The first female graduate

By CARE Australia April 18, 2017 0 comments

Alma is the first female coffee graduate placed with SMS-PNG. Image: Patrick McCloskey/CARE.

CARE has worked with coffee industry stakeholders in Papua New Guinea (PNG) for more than three years to help the industry be more inclusive of women. The Coffee Industry Graduate Program aims to increase the number of women working in positions that give training to coffee farmers.

Alma Lance is the first female graduate to be placed with Sustainable Management Services PNG (SMS-PNG). She trains farmers in areas including land management and soil preparation as well as business management skills like equitable sharing of labour and income within families.

“I have learnt that to earn respect from the coffee farming families I have to put myself in their shoes, persevere, be resilient and learn to communicate on their terms. We have many diverse cultures in PNG, so it is important to understand different cultural ways. You have to have passion to do these things, understand how others live and associate in their communities to be able to disseminate appropriate information.

“We motivate and give them ideas to help solve their problems. Family Business Management training is very important because it works with the whole family [about] how men and women can learn from each other.”

Through her new role, Alma feels she is able to support female farmers and improve the status of women in her country overall.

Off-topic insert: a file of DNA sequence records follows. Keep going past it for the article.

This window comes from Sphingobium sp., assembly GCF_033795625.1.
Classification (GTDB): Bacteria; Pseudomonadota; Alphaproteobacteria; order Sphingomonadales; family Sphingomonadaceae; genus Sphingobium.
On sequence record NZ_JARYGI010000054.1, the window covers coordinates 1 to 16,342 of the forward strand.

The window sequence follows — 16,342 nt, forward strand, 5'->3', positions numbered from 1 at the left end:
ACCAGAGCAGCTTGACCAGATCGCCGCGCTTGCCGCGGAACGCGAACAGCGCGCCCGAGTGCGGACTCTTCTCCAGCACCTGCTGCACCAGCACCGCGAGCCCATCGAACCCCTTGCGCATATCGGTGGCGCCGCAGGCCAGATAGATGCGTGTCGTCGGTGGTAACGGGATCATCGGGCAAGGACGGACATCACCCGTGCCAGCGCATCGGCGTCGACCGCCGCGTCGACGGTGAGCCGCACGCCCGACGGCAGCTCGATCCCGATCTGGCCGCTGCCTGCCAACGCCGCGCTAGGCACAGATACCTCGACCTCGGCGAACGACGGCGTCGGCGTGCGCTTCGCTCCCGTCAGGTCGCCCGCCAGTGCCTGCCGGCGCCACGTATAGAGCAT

“Extension is a very good job for women to do… Most of the time farmers only see men as extension officers. But because I am female, it is now much easier for women [farmers] to share their views. It’s like I’m standing on behalf of the women and I represent them – they come to me and we talk openly.

“This program has helped me realise I can stand up and be a leader in my community and be a voice for women who have been silenced for too long. Most of the rural work is done by women, [so this program] gives women a chance to be a part of the social and economic development of the country.

“Often women are kept silent, we don’t hear their views. I believe [the program] has the potential to change the way people think about the roles of women by giving them a voice.”

Joeri Kalwij, Director of Sustainable Management Services PNG (SMS-PNG) was the first to adopt the graduate program.

“This gives us the opportunity to not only support young professionals to gain valuable work experience, it also allows us to actively recruit young women and get them involved in an industry predominantly occupied by men.

“The feedback and active engagement [of farmers] with our team during field visits is fantastic. I like to think this is partly due to the fact we have women in our team that maintain rapport with female coffee growers. We have seen an increased appreciation, and a strengthened relationship with the supply chains. I like to think the focus on gender issues has contributed.”

Alma agrees. She says, “I think what CARE and SMS are doing with female extension officers is important – I believe in having females in extension because it will create change. I am the first, but I know this is just the beginning.

“I believe if you want change you cannot wait, we have to create it.”

Find out more about CARE’s work in Papua New Guinea.

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